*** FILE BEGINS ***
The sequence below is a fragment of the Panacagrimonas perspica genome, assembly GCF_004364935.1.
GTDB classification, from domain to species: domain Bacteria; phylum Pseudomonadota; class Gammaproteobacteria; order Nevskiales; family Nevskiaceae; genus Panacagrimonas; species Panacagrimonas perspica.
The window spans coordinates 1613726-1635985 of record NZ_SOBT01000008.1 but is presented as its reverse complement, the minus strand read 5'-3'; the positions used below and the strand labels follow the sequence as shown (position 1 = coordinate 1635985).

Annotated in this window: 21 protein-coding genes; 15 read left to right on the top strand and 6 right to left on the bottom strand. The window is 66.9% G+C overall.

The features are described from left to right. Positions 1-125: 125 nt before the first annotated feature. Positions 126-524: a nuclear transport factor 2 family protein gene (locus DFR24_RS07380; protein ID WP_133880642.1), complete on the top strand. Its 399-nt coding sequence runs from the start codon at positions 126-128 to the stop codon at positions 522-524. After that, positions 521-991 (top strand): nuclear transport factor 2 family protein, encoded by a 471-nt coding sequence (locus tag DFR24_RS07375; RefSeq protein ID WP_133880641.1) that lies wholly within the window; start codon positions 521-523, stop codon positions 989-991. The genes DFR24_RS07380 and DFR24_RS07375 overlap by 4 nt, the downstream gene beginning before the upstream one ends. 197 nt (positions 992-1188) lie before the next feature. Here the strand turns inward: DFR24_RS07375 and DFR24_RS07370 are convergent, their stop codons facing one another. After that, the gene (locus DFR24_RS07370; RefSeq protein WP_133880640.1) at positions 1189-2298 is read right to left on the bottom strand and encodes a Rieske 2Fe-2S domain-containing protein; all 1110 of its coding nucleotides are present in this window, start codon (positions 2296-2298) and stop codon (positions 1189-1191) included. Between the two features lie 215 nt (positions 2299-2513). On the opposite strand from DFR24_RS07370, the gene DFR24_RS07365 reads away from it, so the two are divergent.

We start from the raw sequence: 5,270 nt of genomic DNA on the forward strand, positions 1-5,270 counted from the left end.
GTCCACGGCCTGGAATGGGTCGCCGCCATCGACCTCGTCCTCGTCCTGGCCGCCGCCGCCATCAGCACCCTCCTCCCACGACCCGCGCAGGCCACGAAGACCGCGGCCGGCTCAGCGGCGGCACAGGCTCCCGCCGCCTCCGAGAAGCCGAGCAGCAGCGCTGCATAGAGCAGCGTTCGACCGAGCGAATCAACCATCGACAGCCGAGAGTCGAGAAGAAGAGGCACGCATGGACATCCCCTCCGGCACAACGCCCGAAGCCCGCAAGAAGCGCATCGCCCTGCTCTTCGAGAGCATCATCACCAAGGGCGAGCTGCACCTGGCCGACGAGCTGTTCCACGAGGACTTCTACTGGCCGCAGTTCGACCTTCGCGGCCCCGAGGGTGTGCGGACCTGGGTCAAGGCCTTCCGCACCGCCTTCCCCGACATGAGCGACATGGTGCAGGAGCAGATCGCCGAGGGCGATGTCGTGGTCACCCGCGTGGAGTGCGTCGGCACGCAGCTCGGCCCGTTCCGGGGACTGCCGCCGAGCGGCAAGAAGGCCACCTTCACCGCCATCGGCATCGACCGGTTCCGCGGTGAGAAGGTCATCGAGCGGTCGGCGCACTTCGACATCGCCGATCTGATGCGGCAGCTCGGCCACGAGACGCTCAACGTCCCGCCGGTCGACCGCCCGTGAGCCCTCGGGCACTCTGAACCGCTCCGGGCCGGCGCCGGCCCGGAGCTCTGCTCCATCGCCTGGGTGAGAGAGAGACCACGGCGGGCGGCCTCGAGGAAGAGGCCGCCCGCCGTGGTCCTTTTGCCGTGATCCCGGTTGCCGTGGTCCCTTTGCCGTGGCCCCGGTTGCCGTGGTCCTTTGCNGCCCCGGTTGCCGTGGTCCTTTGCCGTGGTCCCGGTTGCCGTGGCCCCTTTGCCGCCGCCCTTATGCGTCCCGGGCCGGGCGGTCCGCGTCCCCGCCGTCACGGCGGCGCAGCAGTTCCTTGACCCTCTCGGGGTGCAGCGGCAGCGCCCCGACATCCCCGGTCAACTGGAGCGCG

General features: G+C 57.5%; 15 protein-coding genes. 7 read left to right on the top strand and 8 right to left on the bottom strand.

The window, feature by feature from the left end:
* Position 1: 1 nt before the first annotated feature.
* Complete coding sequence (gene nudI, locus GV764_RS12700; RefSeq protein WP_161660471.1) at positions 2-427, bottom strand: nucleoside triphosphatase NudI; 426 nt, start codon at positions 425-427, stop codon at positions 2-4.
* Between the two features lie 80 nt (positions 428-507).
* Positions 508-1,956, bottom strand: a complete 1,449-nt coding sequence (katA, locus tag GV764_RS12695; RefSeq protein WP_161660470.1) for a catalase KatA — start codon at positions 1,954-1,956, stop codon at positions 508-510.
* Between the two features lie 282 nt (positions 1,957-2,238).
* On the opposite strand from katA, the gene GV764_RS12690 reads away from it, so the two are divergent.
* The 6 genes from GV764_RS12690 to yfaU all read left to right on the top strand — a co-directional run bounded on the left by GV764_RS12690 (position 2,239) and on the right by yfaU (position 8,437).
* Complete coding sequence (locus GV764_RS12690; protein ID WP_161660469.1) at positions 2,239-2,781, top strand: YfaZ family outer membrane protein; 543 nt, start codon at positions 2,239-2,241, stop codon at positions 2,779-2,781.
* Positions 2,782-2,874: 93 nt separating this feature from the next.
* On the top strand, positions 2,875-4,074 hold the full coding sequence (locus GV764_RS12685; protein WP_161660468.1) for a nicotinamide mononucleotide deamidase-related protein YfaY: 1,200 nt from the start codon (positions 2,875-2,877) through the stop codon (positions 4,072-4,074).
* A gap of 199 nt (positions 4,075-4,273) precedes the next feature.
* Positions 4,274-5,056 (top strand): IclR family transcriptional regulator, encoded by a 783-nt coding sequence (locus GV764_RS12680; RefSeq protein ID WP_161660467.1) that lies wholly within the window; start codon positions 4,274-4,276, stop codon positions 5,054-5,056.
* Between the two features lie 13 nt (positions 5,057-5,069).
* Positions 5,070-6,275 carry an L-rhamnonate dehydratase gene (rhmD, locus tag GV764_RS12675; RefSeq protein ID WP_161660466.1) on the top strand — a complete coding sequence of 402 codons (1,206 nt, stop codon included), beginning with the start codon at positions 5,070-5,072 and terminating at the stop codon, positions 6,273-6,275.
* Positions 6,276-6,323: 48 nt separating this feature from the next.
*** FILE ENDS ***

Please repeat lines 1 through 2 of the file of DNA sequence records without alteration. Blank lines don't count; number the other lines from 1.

The sequence below is a fragment of the Panacagrimonas perspica genome, assembly GCF_004364935.1.
GTDB classification, from domain to species: domain Bacteria; phylum Pseudomonadota; class Gammaproteobacteria; order Nevskiales; family Nevskiaceae; genus Panacagrimonas; species Panacagrimonas perspica.